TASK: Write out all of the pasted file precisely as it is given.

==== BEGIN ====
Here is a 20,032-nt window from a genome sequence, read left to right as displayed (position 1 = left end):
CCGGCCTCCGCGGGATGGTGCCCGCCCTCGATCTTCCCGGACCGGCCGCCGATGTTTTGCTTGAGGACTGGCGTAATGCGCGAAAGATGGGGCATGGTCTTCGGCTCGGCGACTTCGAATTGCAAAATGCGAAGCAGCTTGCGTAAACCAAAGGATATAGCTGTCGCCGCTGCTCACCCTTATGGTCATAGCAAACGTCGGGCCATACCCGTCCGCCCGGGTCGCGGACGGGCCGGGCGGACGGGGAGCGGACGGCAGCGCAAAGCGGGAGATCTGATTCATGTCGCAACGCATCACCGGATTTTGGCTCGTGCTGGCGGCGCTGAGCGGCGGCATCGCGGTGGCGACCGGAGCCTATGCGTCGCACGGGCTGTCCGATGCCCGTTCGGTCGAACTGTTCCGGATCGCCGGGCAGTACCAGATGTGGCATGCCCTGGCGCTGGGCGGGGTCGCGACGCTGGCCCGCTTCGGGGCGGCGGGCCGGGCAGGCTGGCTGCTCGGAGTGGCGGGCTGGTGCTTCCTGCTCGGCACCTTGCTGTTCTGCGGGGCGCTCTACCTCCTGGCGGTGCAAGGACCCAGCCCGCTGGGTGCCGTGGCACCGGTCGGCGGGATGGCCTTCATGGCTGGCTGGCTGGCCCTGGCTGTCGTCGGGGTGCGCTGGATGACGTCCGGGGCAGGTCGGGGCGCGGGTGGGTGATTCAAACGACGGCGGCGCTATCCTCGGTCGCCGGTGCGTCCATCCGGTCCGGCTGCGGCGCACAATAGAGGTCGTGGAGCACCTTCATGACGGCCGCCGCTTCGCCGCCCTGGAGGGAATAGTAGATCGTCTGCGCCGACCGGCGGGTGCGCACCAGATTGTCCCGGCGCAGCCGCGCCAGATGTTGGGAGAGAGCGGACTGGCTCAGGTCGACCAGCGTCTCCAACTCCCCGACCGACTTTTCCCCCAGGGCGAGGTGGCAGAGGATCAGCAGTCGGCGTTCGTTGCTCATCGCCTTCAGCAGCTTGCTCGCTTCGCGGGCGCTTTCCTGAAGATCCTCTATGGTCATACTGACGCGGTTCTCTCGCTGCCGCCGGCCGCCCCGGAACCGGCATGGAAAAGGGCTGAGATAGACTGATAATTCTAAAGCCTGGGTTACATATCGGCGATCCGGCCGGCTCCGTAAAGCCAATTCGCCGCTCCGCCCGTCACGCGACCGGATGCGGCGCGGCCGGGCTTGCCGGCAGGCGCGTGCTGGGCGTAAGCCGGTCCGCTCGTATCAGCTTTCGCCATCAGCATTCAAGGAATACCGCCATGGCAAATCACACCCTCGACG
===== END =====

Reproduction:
Here is a 20,032-nt window from a genome sequence, read left to right as displayed (position 1 = left end):
CCGGCCTCCGCGGGATGGTGCCCGCCCTCGATCTTCCCGGACCGGCCGCCGATGTTTTGCTTGAGGACTGGCGTAATGCGCGAAAGATGGGGCATGGTCTTCGGCTCGGCGACTTCGAATTGCAAAATGCGAAGCAGCTTGCGTAAACCAAAGGATATAGCTGTCGCCGCTGCTCACCCTTATGGTCATAGCAAACGTCGGGCCATACCCGTCCGCCCGGGTCGCGGACGGGCCGGGCGGACGGGGAGCGGACGGCAGCGCAAAGCGGGAGATCTGATTCATGTCGCAACGCATCACCGGATTTTGGCTCGTGCTGGCGGCGCTGAGCGGCGGCATCGCGGTGGCGACCGGAGCCTATGCGTCGCACGGGCTGTCCGATGCCCGTTCGGTCGAACTGTTCCGGATCGCCGGGCAGTACCAGATGTGGCATGCCCTGGCGCTGGGCGGGGTCGCGACGCTGGCCCGCTTCGGGGCGGCGGGCCGGGCAGGCTGGCTGCTCGGAGTGGCGGGCTGGTGCTTCCTGCTCGGCACCTTGCTGTTCTGCGGGGCGCTCTACCTCCTGGCGGTGCAAGGACCCAGCCCGCTGGGTGCCGTGGCACCGGTCGGCGGGATGGCCTTCATGGCTGGCTGGCTGGCCCTGGCTGTCGTCGGGGTGCGCTGGATGACGTCCGGGGCAGGTCGGGGCGCGGGTGGGTGATTCAAACGACGGCGGCGCTATCCTCGGTCGCCGGTGCGTCCATCCGGTCCGGCTGCGGCGCACAATAGAGGTCGTGGAGCACCTTCATGACGGCCGCCGCTTCGCCGCCCTGGAGGGAATAGTAGATCGTCTGCGCCGACCGGCGGGTGCGCACCAGATTGTCCCGGCGCAGCCGCGCCAGATGTTGGGAGAGAGCGGACTGGCTCAGGTCGACCAGCGTCTCCAACTCCCCGACCGACTTTTCCCCCAGGGCGAGGTGGCAGAGGATCAGCAGTCGGCGTTCGTTGCTCATCGCCTTCAGCAGCTTGCTCGCTTCGCGGGCGCTTTCCTGAAGATCCTCTATGGTCATACTGACGCGGTTCTCTCGCTGCCGCCGGCCGCCCCGGAACCGGCATGGAAAAGGGCTGAGATAGACTGATAATTCTAAAGCCTGGGTTACATATCGGCGATCCGGCCGGCTCCGTAAAGCCAATTCGCCGCTCCGCCCGTCACGCGACCGGATGCGGCGCGGCCGGGCTTGCCGGCAGGCGCGTGCTGGGCGTAAGCCGGTCCGCTCGTATCAGCTTTCGCCATCAGCATTCAAGGAATACCGCCATGGCAAATCACACCCTCGACG